Three years of rock-bottom interest rates will pass today with little sign the Bank of England is set to ease up.
Experts think rates will remain at 0.5 per cent until the end of next year and possibly for as long as three more years, adding to the pain for savers.
On the third anniversary of its decision to slash rates to a record low, this week’s meeting of the bank’s monetary policy committee is expected to be low key, with no change expected in rates or its “money-printing” programme.
The quantitative easing scheme was also unleashed three years ago and last month received a further injection of £50bn to take the total to £325bn, despite the risk to the country’s inflation rate.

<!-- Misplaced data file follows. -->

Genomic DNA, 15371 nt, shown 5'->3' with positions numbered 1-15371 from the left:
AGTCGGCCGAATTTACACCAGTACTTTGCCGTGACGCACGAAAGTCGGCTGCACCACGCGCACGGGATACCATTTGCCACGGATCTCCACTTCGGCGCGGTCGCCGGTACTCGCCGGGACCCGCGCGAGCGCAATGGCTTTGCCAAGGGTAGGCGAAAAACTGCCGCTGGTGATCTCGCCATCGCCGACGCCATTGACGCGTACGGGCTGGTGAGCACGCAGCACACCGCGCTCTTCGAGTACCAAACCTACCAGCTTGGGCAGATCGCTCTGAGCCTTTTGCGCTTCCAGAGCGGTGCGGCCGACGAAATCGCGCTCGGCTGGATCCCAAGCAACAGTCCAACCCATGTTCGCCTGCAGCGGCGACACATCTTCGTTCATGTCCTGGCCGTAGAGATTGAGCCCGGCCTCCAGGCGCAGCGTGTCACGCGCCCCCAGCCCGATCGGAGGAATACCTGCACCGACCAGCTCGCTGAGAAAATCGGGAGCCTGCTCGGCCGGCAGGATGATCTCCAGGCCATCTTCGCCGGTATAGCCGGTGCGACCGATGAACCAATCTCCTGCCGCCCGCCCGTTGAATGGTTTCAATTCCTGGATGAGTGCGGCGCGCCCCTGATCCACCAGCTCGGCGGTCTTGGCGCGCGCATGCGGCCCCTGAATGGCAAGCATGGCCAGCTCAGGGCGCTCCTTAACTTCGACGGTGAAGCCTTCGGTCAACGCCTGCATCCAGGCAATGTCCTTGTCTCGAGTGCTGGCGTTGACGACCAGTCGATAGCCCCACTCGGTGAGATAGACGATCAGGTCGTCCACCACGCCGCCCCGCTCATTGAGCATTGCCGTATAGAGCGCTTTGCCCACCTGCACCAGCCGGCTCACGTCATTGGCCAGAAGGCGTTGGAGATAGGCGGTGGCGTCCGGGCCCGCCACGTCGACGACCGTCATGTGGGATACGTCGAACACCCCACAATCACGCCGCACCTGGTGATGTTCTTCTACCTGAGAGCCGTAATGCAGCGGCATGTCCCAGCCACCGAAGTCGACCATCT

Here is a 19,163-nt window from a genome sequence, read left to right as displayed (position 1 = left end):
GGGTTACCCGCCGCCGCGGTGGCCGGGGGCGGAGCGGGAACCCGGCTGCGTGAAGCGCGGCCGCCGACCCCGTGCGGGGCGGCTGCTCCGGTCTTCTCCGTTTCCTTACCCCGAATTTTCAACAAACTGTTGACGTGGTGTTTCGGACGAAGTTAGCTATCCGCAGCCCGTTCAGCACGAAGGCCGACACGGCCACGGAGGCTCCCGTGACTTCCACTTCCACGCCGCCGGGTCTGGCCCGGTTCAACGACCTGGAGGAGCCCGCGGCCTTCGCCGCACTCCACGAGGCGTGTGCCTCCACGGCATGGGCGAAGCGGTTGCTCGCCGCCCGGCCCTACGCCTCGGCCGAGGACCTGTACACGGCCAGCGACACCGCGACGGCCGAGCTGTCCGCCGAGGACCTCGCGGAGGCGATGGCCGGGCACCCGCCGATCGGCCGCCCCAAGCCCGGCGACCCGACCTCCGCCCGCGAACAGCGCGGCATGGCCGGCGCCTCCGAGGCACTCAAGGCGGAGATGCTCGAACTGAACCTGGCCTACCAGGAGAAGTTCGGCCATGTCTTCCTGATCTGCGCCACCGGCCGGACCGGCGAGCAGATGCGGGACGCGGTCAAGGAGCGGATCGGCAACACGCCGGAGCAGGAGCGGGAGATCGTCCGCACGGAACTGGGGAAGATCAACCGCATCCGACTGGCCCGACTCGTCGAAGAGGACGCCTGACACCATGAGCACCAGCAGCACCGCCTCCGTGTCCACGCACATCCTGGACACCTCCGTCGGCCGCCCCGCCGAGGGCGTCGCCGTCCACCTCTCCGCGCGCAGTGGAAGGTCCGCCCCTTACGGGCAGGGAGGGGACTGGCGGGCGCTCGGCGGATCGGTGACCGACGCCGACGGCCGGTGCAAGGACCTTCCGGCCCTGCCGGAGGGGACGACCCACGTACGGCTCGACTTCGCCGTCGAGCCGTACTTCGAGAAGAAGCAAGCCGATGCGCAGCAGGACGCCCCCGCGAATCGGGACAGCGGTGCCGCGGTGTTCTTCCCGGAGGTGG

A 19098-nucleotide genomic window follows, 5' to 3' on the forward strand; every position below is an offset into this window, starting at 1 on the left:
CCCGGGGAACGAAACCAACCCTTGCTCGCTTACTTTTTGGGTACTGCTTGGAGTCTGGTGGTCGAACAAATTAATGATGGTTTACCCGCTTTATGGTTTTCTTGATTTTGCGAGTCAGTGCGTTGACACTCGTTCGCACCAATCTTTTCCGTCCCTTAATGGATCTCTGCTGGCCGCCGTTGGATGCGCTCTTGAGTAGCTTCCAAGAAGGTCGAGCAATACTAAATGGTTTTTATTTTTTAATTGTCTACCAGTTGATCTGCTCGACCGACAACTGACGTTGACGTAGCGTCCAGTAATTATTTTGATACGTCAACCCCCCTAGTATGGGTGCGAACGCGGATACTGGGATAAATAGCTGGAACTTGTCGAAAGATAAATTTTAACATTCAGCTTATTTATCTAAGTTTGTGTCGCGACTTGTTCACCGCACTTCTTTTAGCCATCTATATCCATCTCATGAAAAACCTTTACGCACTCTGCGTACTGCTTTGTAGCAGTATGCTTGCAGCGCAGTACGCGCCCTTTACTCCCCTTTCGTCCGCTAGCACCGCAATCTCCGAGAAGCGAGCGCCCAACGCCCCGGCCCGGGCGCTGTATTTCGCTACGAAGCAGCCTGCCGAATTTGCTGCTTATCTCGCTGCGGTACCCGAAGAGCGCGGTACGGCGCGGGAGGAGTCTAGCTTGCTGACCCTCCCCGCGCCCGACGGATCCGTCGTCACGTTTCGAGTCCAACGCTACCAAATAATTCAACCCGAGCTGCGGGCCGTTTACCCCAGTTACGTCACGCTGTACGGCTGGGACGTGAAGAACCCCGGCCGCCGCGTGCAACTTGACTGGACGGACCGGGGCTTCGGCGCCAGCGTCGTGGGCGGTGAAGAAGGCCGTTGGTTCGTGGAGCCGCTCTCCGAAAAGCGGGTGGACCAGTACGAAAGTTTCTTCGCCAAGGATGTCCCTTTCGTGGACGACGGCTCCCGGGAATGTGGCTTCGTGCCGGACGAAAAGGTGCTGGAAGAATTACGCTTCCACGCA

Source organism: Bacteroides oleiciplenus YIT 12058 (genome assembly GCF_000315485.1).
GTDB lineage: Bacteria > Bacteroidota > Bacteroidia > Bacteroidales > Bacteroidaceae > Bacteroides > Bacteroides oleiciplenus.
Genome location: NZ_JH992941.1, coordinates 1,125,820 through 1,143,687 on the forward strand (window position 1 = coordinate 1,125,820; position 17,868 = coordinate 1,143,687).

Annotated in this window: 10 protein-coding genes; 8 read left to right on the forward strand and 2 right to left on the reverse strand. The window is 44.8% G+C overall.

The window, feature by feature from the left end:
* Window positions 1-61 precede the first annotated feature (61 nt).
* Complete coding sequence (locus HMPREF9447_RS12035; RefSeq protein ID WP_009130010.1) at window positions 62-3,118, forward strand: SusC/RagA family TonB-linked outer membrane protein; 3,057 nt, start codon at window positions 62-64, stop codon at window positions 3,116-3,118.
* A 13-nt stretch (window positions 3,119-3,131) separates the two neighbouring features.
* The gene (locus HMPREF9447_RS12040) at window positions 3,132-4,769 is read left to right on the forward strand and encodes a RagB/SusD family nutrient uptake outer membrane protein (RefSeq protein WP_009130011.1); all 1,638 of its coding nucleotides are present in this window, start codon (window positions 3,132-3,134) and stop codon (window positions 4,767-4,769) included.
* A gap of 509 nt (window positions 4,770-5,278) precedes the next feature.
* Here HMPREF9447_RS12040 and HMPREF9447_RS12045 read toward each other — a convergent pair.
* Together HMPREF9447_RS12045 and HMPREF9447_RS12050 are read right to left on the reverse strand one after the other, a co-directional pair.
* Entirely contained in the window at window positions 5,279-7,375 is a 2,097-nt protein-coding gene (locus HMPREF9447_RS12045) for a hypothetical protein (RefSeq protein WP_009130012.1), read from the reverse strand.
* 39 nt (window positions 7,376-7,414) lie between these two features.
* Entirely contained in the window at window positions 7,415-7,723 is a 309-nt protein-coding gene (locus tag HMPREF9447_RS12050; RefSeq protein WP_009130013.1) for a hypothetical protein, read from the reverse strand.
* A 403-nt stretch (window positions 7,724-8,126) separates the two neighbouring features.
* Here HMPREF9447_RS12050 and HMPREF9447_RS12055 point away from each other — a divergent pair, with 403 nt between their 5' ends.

The measures have been particularly painful for savers and those approaching retirement, although most homeowners have benefited.
Since the bank starting cutting borrowing costs, the typical savings rate has plummeted from 6.52 per cent in 2008 to 2.78 per cent.
For those who reached retirement age in that period, annuity rates fell from 6.93 per cent to 5.86 per cent. This is because annuities are linked to yields on government bonds which have been reduced by the quantitative easing programme.
The bank’s governor Sir Mervyn King has repeatedly expressed his sympathy for savers but has insisted that the stimulus measures were needed to help the economy.